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Where to find?

  1. Jul 9, 2007 #1
    I am looking for detailed information on the subject of cubic equations. Problem is that I cannot find anything but the most basic properties of such equations. For example, if given an arbitrary cubic equation with roots x(i),where to find the equation like with roots y(i) = x(i) - x(j)? Another one: Omar Khayyam found a construction /graphical solution for the cubic with only one real root. I suppose that since his work also the graphical solution for cubics with three real roots has been found; where is that published, please help me to that!
    For a good understanding: I have the answers to both problems but had to calculate them myself. It took a long time and I expect to have done a monks job. Thanks for your help.
  2. jcsd
  3. Jul 10, 2007 #2

    Gib Z

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    I have no idea where you would find this sort of knowledge other than in a Polynomial's course. However I think I can answer your questions for you, if you clarify a few things.

    "arbitrary cubic equation with roots x(i)" does not mean anything to me. Is x(i) some sort of function? If not, you have only given me One root. What is x(j)? Is it another root of the original cubic? Or some other pro numeral?

    Basically Im asking is if your question really is:
    Given an arbitrary cubic equation with roots [itex] \alpha, \beta, \gamma[/itex], find another cubic with roots [itex] \alpha + C, \beta + C, \gamma + C[/itex] where C is some constant.

    I think that is what you mean, so here it is:

    Given [tex]ax^3+bx^2+cx+d[/tex] has roots [tex]\alpha, \beta , \gamma[/tex] we know by definition that
    [tex] a (\alpha)^3 + b (\alpha)^2 + c (\alpha)x + d = 0[/tex]
    and similarly for beta and gamma.

    We can see that is we replaced x with alpha, we get 0. So if we wanted to replace x with alpha + C and still get 0, we have to compensate for the extra C that was added, in other words instead of being just x, it would become the new polynomial with the new roots is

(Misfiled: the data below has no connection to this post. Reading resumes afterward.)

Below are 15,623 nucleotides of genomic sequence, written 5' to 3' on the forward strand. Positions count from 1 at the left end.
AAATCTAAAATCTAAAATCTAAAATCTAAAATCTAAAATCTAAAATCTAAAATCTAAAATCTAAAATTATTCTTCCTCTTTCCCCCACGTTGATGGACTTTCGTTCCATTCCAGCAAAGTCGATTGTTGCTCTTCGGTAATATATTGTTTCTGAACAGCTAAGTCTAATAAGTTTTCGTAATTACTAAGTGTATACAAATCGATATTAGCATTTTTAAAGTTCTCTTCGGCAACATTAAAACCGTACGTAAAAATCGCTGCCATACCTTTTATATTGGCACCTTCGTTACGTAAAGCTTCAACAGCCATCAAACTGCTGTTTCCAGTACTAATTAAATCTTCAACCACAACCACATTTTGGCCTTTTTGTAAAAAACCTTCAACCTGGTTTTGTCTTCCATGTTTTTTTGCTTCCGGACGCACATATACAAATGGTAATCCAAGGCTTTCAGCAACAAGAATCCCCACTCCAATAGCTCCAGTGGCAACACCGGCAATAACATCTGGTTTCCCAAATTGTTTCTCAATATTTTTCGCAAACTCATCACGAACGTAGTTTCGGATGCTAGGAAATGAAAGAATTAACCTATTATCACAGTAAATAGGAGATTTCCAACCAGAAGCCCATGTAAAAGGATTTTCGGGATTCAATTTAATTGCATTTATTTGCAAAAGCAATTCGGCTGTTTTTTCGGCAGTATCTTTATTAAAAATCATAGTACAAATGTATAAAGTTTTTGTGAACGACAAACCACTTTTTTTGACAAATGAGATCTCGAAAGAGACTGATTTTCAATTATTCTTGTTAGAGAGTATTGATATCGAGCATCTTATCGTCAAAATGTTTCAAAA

[tex]a (x-C)^3 + b(x-C)^2 + c(x-C) + d[/tex], which you can expand to simplify.

    Lets have an example, the cubic [tex]x^3 - x[/tex]. It has some root, alpha. If we wanted a cubic with a root alpha - 1, then the new polynomial would be [tex] (x+1)^3 - (x+1)[/tex] which simplifies to [tex] x^3 + 3x^2 + 2x[/tex].

    The original cubic had roots 0, 1 and -1. So this new polynomial should have roots -1, 0 and -2. You can see for yourself that it is true.

    As for the second one concerning the graphical solution to cubic, Omar Khayyam for a graphical solution for a cubic which only found 1 real root. That means it could also have been used to find one of the real roots of cubics that have 1 2 or 3 real roots. As long you know one root, you can do some polynomial division and use the quadratic formula for the others.
  4. Jul 10, 2007 #3
    Last edited: Jul 10, 2007
  5. Jul 10, 2007 #4
    Thanks for the reactions to my question. The Wikipedia links do exactly what I'm trying to avoid: they give the Cardano or Harriot or the goniometric solutions to the cubic polynomials. I'm interested in a "general theory" on the cubic polynomial. It was university stuff till the first decades of the 20th century, so to say before math. exploded into a world of disciplines. I do have some books which were used those days and they have helped me in the beginning. It's a pity that that kind of math. is neglected these days, there is a world of discoveries waiting. Cardano is giving just a solution, it's not the end to it.
    By the way, I posted my question in the pre-calculus group only because calculus has nothing to do with it. Maybe not my best start.
    I am used to MS Word equation editor and found PF to reject that script (why?). I am sorry that you misunderstood my "emergency notation". I'll try it with LateX:
    [tex]V_{1}=x^3+ax^2+bx+c=0[/tex] is an arbitrary cubic equation with roots

    [tex]x_{1}[/tex] , [tex]x_{2}[/tex] and [tex]x_{3}[/tex].

    I was referring to the cubic equation with roots

    [tex]y_{1}[/tex] = [tex]x_{1}[/tex] - [tex]x_{2}[/tex] etc. Again, sorry for that.
  6. Jul 10, 2007 #5

    Gib Z

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    When you say "I was referring to the cubic equation with roots" and then only give me one root it confuses me :(
  7. Jul 10, 2007 #6
    It was the root x with the general index i where i = 1, 2 or 3. Also the three roots in a general notation. I think it's not unusual to do so.
  8. Jul 10, 2007 #7
    Sorry, your question was another one.
  9. Jul 10, 2007 #8

    Gib Z

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    For that I am quite certain that you need to know the values of [itex]x_1, x_2, x_3[/itex], otherwise it is not possible.
  10. Jul 11, 2007 #9
    Sorry to disappoint you but you don't have to know [tex]x_i[/tex]. It's just a matter of coefficients.
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